Separating fact from fiction
Kampala, Uganda | RONALD MUSOKE | According to official figures, tourism contributed up to US$1.35 billion into Uganda’s export basket in 2016, and was the single highest foreign exchange earner; contributing 23.5% of total exports.
Based on those figures, the tourism lobby; which has advocates on the powerful Presidential Advisory Committee on Budget (PACOB) and is supported by the chairman of the Parliamentary Budget Committee, Amos Lugolobi, is lobbying for increased allocation of resources to sector agencies involved in promotion and marketing. They want the money allocated to the tourism sector in the 2018/19 budget raised from the current Shs16.4 billion to 29.5 billion – an increase of about 80%.
The tourism lobbyists cite the growing number of international visitors to Uganda, increased earnings, and sector contribution to the local job market.The officials say the tourism sector also employs 6% of Uganda’s labour force. This includes employment by hotels, travel agents, airlines and other passenger transportation services).
Significantly, however, the lobbyists cite tourism’s alleged contribution to national foreign exchange earnings. In one case, they say, over 30 tourism and travel companies that travelled to the ITB Berlin between March 9 and 11 were projected to clinch deals worth over Shs3 billion (Approx. US$1 million).
Most of these operators are funded by either the government or the donor community because, they say, they cannot afford to pay their way.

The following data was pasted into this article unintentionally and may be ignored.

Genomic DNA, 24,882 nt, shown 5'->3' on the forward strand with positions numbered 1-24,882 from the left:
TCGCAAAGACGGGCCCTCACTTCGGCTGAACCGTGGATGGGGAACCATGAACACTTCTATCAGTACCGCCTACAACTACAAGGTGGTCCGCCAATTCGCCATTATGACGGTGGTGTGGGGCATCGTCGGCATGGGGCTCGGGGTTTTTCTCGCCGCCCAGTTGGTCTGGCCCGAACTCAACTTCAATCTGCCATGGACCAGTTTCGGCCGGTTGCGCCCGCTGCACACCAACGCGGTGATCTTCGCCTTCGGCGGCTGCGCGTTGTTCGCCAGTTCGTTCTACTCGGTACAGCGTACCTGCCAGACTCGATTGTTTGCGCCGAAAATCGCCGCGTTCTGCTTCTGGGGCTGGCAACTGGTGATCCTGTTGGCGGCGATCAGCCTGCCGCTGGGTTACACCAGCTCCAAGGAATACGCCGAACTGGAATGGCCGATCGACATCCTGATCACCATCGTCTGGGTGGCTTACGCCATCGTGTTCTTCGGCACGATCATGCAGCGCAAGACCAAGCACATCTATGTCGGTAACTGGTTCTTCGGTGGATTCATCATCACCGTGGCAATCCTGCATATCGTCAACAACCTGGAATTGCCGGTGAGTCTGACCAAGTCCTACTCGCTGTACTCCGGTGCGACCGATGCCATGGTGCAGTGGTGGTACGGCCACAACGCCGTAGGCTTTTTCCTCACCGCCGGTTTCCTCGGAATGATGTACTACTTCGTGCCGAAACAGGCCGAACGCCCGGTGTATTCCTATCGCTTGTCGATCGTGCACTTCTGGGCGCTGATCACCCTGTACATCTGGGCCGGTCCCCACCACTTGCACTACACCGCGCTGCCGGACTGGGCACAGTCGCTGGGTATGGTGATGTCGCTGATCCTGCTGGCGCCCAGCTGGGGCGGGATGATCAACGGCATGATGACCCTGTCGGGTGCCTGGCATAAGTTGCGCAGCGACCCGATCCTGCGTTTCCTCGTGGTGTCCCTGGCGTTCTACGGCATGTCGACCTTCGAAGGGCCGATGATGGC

But, as such demands from the lobbyists increase, there is a growing rise in the number of questions about the authenticity of the tourism sector claims. Does tourism really contribute the money its promoters claim it does? How is the contribution of the tourism sector measured? Who actually benefits?
Statistics from government agencies like the Uganda Bureau of Statistics (UBOS) and the Ministry of Tourism, Wildlife and Antiquities show tourism revenues soared to Shs 5.1 trillion ($1.4bn) last year when the country attracted over 1.3 million international visitors.
Longer projections show that annual tourist numbers have continued to grow from just 650,000 in 2007 to over 1.3 million visitors in 2016—a growth of 106%. At this rate, local experts say, the sector is likely to achieve the four million mark by 2020 – just two years away.
Earnings from tourism are also said to have more than doubled. Between 2008 and 2016, for instance, annual sector earnings are said to have risen from US$540 million to $1.37 billion. That was 4.3% of GDP and 26% of exports.
The Ministry of Tourism, Wildlife and Antiquities’ annual tourism sector performance report for financial year 2016/17, shows that tourism was Uganda’s leading foreign exchange earner, bringing in US$1.4 billion.
But as tourism officials revel in the positive outlook of the industry, questions are also being raised about the quality of tourist data used. At the heart of the debate is how these agencies define a tourist.
Who is a tourist?
If you think your typical tourist is the scruffy heavy-back-pack-carrying white man or woman sweating and peering into a pair of binoculars in Queen Elizabeth National Park in western Uganda or Murchison Falls National Park in the north hoping to see a lion, you are wrong.
“When a person leaves their country of residence and crosses a border and spends anything between 24 hours and beyond but does not exceed a year, we regard that person a tourist,” says Hellen Nviiri, the director population and social statistics at Uganda Bureau of Statistics (UBOS) who has been involved in capturing data on visitors to Uganda over the last 20 years.